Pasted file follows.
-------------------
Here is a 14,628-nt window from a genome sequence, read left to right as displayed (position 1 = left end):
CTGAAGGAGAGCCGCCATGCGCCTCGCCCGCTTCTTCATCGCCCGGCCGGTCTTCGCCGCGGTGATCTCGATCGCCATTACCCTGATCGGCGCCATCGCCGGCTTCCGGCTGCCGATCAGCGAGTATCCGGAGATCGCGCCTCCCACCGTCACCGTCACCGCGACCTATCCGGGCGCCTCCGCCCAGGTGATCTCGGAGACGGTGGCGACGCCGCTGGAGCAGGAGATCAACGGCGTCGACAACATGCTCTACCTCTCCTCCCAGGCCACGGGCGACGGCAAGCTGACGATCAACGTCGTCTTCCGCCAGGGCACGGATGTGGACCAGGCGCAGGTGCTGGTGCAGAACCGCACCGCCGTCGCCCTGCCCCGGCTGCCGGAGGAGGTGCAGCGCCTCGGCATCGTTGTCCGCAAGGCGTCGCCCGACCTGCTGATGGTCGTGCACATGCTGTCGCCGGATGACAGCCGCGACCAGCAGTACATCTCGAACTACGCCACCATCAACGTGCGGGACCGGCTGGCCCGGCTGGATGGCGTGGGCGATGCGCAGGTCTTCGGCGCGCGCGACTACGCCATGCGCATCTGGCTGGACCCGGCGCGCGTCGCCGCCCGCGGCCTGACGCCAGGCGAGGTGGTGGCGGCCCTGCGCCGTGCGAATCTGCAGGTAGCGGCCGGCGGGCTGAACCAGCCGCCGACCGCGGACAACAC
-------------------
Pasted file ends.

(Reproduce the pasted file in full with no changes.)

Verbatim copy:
Here is a 14,628-nt window from a genome sequence, read left to right as displayed (position 1 = left end):
CTGAAGGAGAGCCGCCATGCGCCTCGCCCGCTTCTTCATCGCCCGGCCGGTCTTCGCCGCGGTGATCTCGATCGCCATTACCCTGATCGGCGCCATCGCCGGCTTCCGGCTGCCGATCAGCGAGTATCCGGAGATCGCGCCTCCCACCGTCACCGTCACCGCGACCTATCCGGGCGCCTCCGCCCAGGTGATCTCGGAGACGGTGGCGACGCCGCTGGAGCAGGAGATCAACGGCGTCGACAACATGCTCTACCTCTCCTCCCAGGCCACGGGCGACGGCAAGCTGACGATCAACGTCGTCTTCCGCCAGGGCACGGATGTGGACCAGGCGCAGGTGCTGGTGCAGAACCGCACCGCCGTCGCCCTGCCCCGGCTGCCGGAGGAGGTGCAGCGCCTCGGCATCGTTGTCCGCAAGGCGTCGCCCGACCTGCTGATGGTCGTGCACATGCTGTCGCCGGATGACAGCCGCGACCAGCAGTACATCTCGAACTACGCCACCATCAACGTGCGGGACCGGCTGGCCCGGCTGGATGGCGTGGGCGATGCGCAGGTCTTCGGCGCGCGCGACTACGCCATGCGCATCTGGCTGGACCCGGCGCGCGTCGCCGCCCGCGGCCTGACGCCAGGCGAGGTGGTGGCGGCCCTGCGCCGTGCGAATCTGCAGGTAGCGGCCGGCGGGCTGAACCAGCCGCCGACCGCGGACAACAC